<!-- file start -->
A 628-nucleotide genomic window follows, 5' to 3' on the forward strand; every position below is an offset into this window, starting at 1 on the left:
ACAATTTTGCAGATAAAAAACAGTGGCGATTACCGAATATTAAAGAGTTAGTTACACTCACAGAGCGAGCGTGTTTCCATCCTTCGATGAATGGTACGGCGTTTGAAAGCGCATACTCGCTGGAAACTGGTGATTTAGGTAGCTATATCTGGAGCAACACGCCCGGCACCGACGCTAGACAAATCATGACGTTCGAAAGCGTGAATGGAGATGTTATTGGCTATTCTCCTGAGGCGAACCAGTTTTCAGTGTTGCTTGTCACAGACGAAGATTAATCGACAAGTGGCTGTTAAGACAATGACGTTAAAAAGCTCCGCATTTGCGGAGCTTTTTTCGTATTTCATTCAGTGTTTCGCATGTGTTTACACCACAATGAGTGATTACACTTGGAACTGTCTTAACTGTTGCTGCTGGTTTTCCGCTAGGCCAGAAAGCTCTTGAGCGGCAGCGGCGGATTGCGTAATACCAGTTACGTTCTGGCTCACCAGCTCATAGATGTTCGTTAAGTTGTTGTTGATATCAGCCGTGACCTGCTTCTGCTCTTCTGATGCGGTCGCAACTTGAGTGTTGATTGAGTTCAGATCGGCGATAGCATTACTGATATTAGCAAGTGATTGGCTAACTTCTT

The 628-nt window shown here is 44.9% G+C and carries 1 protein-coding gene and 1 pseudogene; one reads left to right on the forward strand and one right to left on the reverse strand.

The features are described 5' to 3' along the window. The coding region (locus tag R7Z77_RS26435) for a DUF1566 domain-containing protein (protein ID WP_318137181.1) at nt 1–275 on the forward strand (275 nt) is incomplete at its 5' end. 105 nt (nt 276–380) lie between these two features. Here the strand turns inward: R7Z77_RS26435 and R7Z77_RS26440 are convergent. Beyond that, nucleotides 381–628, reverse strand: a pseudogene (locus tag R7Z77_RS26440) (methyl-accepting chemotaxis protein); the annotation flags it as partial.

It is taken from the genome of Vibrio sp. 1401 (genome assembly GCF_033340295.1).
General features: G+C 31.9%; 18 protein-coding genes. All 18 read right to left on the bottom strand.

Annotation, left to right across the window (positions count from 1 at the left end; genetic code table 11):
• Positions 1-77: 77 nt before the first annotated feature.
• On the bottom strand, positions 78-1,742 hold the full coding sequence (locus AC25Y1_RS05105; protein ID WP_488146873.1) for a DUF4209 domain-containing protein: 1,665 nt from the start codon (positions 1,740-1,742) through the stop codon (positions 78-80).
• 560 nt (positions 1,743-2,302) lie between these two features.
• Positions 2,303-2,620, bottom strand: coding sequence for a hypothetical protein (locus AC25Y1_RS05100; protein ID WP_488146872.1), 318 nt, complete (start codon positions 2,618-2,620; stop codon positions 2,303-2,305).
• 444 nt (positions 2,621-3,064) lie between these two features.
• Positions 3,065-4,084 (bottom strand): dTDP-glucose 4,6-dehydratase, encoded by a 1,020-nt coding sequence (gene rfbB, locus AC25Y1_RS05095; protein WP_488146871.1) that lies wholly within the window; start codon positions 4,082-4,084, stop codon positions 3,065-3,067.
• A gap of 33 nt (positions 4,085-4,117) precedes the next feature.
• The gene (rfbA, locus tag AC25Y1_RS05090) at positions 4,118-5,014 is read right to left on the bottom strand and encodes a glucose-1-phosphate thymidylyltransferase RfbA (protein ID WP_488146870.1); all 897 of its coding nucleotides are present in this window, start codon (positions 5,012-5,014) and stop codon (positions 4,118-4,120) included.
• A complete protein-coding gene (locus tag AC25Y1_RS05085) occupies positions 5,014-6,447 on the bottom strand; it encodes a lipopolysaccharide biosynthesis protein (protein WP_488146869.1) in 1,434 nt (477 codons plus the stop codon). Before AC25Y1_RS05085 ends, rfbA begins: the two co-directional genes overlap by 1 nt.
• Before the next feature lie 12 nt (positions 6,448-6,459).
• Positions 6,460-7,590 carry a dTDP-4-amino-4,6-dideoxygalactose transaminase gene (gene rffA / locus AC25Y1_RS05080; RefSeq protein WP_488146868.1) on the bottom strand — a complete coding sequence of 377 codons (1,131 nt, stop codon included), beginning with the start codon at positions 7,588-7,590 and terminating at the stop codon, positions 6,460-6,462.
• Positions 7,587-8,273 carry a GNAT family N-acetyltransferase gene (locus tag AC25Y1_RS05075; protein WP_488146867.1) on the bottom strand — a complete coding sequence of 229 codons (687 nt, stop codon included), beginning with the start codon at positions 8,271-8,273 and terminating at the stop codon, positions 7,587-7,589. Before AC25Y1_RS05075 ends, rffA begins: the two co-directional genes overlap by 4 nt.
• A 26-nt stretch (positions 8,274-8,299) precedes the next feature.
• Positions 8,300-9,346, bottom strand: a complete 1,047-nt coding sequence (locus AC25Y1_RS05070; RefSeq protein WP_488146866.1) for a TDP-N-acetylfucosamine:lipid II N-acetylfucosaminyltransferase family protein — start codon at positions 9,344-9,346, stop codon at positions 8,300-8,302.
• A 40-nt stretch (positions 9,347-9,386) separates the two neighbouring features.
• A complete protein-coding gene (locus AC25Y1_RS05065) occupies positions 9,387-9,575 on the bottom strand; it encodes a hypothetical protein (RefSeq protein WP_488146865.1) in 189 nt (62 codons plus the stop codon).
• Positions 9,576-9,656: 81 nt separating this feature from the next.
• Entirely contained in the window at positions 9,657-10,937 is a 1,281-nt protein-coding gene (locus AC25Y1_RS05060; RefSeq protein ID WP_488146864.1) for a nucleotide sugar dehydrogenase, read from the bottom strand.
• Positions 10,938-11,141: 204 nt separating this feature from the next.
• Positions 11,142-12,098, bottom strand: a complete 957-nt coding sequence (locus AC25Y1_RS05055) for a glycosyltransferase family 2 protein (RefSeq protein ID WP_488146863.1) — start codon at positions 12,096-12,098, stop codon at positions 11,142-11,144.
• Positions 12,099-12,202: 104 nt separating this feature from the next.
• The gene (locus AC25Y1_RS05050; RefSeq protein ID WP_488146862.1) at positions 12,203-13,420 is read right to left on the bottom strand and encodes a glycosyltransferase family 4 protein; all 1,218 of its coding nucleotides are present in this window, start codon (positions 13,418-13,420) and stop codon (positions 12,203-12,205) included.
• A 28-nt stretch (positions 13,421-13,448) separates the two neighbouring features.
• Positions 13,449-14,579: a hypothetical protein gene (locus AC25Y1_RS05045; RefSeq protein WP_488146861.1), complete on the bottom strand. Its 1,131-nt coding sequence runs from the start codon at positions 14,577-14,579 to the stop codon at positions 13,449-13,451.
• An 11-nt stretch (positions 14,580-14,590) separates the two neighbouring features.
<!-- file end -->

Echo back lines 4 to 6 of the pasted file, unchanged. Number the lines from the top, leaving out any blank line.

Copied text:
The features are described 5' to 3' along the window. The coding region (locus tag R7Z77_RS26435) for a DUF1566 domain-containing protein (protein ID WP_318137181.1) at nt 1–275 on the forward strand (275 nt) is incomplete at its 5' end. 105 nt (nt 276–380) lie between these two features. Here the strand turns inward: R7Z77_RS26435 and R7Z77_RS26440 are convergent. Beyond that, nucleotides 381–628, reverse strand: a pseudogene (locus tag R7Z77_RS26440) (methyl-accepting chemotaxis protein); the annotation flags it as partial.

It is taken from the genome of Vibrio sp. 1401 (genome assembly GCF_033340295.1).
General features: G+C 31.9%; 18 protein-coding genes. All 18 read right to left on the bottom strand.